A New Contribution on Amateur Metal Detecting in Poland. Between Theory and Practice
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Katedra Kryminalistyki, Wydział Prawa, Administracji i Ekonomii Uniwersytetu Wrocławskiego ul. Uniwersytecka 22/26 PL 50-145 Wrocław
Muzeum Archeologiczne we Wrocławiu, Oddział Muzeum Miejskiego Wrocławia ul. Cieszyńskiego 9 PL 50-001 Wrocław
Wiadomości Archeologiczne 2017;LXVIII:33–43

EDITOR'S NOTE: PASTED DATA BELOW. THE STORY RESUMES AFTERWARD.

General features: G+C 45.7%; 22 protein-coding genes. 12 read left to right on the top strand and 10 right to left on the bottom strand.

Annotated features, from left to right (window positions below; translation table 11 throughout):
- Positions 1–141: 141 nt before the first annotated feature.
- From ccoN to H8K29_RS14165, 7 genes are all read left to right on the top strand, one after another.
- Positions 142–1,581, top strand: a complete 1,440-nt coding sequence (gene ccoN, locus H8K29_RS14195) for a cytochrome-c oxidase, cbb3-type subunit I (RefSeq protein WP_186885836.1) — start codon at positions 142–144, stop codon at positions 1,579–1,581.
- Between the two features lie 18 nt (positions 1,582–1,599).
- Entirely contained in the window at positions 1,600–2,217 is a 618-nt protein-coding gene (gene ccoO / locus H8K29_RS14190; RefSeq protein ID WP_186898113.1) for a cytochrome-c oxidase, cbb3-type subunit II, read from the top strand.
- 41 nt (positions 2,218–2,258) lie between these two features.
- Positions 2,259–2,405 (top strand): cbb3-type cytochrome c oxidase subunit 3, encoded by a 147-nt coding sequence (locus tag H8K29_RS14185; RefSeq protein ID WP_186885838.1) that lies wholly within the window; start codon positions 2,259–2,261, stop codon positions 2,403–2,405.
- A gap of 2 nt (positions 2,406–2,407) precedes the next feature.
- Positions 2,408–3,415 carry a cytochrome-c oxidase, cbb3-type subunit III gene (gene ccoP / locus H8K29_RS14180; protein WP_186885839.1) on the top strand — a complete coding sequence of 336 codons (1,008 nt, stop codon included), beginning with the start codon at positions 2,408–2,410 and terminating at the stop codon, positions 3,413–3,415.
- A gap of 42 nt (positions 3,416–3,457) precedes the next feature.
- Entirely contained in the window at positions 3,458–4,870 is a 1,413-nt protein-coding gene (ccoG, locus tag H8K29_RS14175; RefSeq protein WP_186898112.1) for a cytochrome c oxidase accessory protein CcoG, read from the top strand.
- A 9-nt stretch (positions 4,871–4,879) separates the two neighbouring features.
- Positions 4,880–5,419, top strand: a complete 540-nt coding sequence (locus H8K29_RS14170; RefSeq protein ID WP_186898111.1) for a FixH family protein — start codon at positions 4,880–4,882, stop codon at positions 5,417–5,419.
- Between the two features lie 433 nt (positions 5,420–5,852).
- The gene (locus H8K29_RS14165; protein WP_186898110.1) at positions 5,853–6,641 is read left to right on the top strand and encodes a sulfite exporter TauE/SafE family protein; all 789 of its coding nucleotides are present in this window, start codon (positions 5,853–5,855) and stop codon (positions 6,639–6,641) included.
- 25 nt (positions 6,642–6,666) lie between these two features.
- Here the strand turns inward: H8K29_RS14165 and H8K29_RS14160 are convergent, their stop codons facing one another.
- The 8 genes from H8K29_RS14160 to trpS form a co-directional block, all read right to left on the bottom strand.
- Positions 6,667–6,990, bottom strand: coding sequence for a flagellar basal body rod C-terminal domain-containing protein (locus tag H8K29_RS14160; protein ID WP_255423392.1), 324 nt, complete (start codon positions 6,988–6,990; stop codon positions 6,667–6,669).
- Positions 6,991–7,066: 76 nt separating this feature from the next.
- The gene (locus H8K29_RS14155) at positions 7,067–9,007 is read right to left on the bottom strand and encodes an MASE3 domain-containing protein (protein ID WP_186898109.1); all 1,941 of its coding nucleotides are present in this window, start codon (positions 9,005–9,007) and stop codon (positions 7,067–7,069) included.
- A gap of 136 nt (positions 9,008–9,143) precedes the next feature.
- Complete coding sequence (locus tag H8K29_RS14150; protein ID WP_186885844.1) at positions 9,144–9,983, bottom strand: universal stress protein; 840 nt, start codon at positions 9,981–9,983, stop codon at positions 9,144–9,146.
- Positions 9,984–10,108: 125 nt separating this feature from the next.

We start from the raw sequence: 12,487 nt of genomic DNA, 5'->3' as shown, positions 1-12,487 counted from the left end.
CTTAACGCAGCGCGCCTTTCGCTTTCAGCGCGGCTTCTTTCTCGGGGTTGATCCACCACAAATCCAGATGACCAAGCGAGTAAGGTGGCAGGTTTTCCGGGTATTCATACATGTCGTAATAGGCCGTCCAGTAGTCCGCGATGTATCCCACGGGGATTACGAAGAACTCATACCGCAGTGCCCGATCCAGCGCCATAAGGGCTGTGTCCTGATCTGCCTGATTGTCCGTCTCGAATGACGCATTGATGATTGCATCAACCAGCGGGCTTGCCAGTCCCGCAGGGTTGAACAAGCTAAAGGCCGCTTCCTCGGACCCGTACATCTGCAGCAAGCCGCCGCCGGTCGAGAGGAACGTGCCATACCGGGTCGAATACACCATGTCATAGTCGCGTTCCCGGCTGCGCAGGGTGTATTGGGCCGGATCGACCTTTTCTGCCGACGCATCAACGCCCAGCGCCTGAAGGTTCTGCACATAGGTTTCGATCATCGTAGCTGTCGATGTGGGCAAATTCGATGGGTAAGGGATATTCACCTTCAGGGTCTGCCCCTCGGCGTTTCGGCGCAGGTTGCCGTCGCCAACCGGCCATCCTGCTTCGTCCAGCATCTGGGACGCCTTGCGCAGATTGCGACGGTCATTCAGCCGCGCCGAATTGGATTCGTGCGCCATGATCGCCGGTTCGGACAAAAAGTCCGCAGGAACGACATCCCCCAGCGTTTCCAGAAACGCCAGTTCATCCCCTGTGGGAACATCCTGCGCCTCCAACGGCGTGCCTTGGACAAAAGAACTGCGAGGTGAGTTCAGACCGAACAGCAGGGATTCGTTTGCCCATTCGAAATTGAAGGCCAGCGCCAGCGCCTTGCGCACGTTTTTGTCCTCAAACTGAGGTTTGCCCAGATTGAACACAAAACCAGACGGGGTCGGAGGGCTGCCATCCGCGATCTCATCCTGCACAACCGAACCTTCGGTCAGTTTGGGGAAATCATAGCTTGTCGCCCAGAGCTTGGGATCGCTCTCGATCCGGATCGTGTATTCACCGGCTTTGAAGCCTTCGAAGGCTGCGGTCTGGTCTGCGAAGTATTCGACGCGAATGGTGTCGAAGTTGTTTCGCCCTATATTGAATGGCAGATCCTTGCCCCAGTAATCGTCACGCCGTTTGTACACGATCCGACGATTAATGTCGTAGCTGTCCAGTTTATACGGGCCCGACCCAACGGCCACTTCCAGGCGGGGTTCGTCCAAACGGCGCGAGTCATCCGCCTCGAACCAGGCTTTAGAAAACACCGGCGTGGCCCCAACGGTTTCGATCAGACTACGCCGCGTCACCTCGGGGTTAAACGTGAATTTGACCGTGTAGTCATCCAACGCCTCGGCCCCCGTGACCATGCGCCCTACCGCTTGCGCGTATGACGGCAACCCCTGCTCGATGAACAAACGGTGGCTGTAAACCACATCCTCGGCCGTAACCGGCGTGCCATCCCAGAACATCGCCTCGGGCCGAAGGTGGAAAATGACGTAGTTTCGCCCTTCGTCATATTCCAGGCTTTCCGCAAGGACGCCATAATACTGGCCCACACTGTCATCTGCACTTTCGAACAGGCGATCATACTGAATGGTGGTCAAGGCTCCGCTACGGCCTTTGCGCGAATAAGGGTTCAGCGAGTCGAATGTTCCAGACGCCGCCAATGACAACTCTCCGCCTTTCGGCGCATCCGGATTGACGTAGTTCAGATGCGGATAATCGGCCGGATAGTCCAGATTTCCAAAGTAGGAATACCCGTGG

The problem of illegal detecting for artefacts was first diagnosed in Poland in the 1990s. Today, destruction and depredation of archaeological sites continues to be one of the most serious threats to the archaeological heritage. Sadly, actions taken over the last two decades aimed on combatting this harmful practice have not been successful. Searching for archaeological and historical objects using metal detectors has been a highly controversial subject, made worse at present now that additionally to criminal activities recognized in the past new forms have appeared, e.g., metal detecting on battlefields, death camps and POW camps. The large and polarized detectorist community has been complaining about the repressive law, accusing archaeologists of negligence in running archaeological investigations and disregard for issues which are of a major interest to amateur detectorists. Non-compliance with legal regulations is widespread owing to the negligible success rate in persecuting illegal treasure hunting. This is compounded by the low level of awareness of the need for heritage protection among the general public, the archaeological record in particular. This situation should be blamed to some extent on the State, its failure to implement long-term and comprehensive education projects designed to raise public awareness about the specific nature of the archaeological heritage. As a result, illegal metal detecting has been perceived as a harmless hobby. All attempts made to regulate this phenomenon are increasingly being met with a public resistance. Responding to proposals of improving the relations between detectorists and the archaeologist-conservator community the article presents a number of strategies which could solve some of the diagnosed problems. One solution might inviting a group of detectorists selected from among their large and mostly anonymous mass to pursue their hobby openly, only along new rules, in close, and more importantly, regular cooperation with professional archaeologists, involving them in making discoveries relevant for the progress of history and archaeology research. Other possibly useful measures: 1) modifying the currently enacted legal definition of archaeological artefact; 2) changing the terms of issue of permits to detect for buried or lost artefacts; 3) we permit a group of specified amateurs to make searches with metal detectors.